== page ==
Ailing Bulls: Derrick Rose sprained his left wrist on Thursday and has not played since, though the injury is not expected to be serious. Luol Deng (calf), Joakim Noah (plantar fasciitis), and Kirk Hinrich (suspension) will also miss Tuesday's game. Thus, for at least one day, the Bulls will be starting Jannero Pargo, Flip Murray, Acie Law, Taj Gibson and Brad Miller. I have nothing else to say about that.
Maxiell and Bynum strong subs: With Ben Wallace and Rodney Stuckey dealing with injuries, Maxiell and Bynum have stepped up and become consistent double-double threats as starters. Stuckey will miss at least the next game, though he may practice on Thursday with hopes of a return soon after. Wallace is still listed as questionable after missing seven straight games with a knee injury.
Smith dropping dimes: Josh Smith has dished at least five assists in six straight games and 11 of his last 12 contests to indicate that he has really fleshed out his all-around game. He dropped a career-high 11 dimes in his last outing, and considering his defensive capabilities, he's now the most likely player in the NBA to go 5 x 5 (five each of points, assists, boards, blocks and steals) on any given night.
Calderon takes job back from Jack: Jose Calderon will be back in the starting line-up for the Raptors on Wednesday, replacing Jarrett Jack. Calderon has averaged 17.5 points and 9.5 assists in 32 minutes off the bench in his last two games, which helped earn the promotion. This obviously boosts Calderon's value and likely sends Jack to the waiver wire.
Duncan's limited minutes: Tim Duncan played only 38 total minutes over two games this weekend, both of which ended with big victories for the Spurs. Most teams rest their stars when the game gets out of hand, but for Duncan to get only 13 minutes on Saturday suggests that the Spurs are going above and beyond to make sure he stays fresh for the playoffs.
Scola on zig: I wrote last week about how Luis Scola was playing really well, but after he exploded for 44 points and 12 boards on Saturday I had to go back to elementary school slang: Scola is on zig right now. He has six straight double-doubles, and is averaging 25.7 points with 14.5 boards over his last six games.
Douglas piloting D'Antoni offense: We have a new candidate for the annual Anthony Randolph/Ramon Sessions come-from-nowhere last-month fantasy stud award this season: Toney Douglas. Douglas played well enough on Friday to earn the starting nod as the point guard for the Mike D'Antoni-led Knicks, and in two games as a starter he's averaging 20.5 points, 7.5 assists, 3.0 treys and 2.0 steals. Will he keep it up? Who knows, but the Knicks are 2–0 in his short tenure so he should hold the job for the foreseeable future.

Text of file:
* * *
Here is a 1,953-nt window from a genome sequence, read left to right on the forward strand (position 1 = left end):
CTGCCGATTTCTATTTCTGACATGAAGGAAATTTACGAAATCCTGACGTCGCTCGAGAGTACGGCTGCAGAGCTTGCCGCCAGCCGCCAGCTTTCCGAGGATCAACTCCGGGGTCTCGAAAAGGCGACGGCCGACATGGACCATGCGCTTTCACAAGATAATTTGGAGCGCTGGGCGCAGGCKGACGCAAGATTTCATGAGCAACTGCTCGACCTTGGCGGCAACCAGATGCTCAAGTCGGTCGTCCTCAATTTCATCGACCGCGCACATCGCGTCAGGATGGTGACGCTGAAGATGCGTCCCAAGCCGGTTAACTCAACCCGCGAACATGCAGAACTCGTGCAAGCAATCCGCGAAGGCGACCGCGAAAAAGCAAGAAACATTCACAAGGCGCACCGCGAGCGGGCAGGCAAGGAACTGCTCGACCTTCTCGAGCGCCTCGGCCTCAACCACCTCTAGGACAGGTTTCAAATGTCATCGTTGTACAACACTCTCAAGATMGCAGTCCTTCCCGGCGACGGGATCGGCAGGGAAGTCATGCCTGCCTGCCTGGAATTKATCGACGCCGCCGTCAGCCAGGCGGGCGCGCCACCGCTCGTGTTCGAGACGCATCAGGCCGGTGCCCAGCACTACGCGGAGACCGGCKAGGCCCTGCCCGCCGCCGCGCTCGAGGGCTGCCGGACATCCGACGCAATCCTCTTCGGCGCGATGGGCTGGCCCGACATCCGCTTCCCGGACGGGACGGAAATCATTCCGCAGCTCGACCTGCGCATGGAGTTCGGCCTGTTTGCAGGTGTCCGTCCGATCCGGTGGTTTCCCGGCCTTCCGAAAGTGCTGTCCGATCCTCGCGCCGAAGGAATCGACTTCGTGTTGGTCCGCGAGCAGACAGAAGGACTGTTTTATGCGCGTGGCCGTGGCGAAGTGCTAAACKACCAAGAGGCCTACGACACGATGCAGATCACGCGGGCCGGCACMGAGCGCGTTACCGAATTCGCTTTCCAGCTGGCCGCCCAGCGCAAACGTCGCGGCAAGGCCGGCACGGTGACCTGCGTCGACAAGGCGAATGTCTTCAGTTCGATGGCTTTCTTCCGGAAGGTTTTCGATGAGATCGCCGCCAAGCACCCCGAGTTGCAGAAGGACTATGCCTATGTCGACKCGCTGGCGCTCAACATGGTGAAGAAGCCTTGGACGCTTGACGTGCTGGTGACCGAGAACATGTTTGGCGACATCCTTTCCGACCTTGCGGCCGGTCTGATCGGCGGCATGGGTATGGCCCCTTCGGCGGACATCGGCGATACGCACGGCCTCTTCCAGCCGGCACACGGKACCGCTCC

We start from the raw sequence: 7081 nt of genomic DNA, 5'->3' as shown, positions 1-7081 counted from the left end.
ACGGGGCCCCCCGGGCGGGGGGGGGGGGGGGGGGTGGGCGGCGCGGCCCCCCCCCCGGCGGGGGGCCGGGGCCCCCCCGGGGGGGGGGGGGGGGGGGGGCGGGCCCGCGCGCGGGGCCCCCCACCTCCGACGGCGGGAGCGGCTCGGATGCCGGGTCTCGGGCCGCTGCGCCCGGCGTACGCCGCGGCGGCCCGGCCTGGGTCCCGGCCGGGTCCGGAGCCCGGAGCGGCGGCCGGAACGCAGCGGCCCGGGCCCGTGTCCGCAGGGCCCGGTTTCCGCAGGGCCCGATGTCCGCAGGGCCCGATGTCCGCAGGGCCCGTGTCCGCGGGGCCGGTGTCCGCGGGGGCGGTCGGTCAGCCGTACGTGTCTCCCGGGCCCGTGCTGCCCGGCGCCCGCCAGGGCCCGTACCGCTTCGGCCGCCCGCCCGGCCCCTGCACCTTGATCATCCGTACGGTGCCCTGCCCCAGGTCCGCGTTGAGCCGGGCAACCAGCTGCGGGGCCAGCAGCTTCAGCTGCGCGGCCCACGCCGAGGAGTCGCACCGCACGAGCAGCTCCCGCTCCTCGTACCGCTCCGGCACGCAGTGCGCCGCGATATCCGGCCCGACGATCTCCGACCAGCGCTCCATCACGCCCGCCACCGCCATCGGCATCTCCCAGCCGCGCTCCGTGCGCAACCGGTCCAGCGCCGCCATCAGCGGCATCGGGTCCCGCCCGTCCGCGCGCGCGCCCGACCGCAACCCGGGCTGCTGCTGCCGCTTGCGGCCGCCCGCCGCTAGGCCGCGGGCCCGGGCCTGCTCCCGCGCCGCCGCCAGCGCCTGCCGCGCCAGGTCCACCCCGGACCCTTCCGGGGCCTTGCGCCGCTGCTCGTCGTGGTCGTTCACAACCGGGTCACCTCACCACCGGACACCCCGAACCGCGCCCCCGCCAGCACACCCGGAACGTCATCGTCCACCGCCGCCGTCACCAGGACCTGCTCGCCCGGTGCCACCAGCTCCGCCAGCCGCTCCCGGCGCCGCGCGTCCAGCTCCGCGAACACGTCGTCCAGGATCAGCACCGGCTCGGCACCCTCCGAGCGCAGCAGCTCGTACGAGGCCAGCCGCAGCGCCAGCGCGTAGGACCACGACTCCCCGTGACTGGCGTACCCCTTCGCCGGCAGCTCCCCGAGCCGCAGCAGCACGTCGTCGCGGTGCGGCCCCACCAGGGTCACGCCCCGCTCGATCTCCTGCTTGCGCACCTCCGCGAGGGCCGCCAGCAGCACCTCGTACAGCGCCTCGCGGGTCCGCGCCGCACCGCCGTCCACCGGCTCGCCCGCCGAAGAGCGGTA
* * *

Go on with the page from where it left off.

Harden out: James Harden will miss the next 2-to-4 weeks with a strained right hamstring. That's a shame, because he had been flirting with finding his groove just before the injury (averaged 16.7 points, 2.3 treys in 26 minutes over his last three games).
Mayo shooting well: O.J. Mayo ended last month in a shooting slump, but has really picked it up in March. He has shot greater than 50 percent from the floor in five of his last six games, and in four of those games he has scored at least 20 points as well.
Livingston sighting: Shaun Livingston has been getting some run for the Wizards, scoring 18 points with eight assists on Saturday and earning a start on Monday. He didn't do much with that start but still, for those that saw his knee explode a few years ago, it is nice just to see him back in an NBA rotation.
Quentin Richardson (32% owned): Richardson has cooled a bit from the hot spell that got him on the list last week, but he still is working on a seven-game streak with at least two treys per, so he has value as a long-distance threat.
Toney Douglas (18% owned): As mentioned above, Douglas is a must-add right now with the potential for big numbers down the stretch.
Jason Maxiell (16% owned): As mentioned above, Maxiell is a nightly double-double threat that should continue to be so for as long as Ben Wallace is out. Bynum could also be an add, but it sounds like Stuckey is expected back soon.
Nicolas Batum (16% owned): Batum has been inconsistent but trending upward over the last few weeks since he exploded for 31 points, seven assists and seven boards in his last game of February. He has two 20-point efforts thus far in March, including one in his last game on Sunday, and with his potential to contribute in difficult categories like treys, steals and even blocks, he has value.
Wesley Matthews (9% owned): Matthews has scored in double-digits in six of his last seven games, including a 29-point explosion on Sunday against the Thunder. He also contributes a bit in steals and treys, and seems to be finding his niche with Andrei Kirilenko banged up.
Article first appeared 3/16/10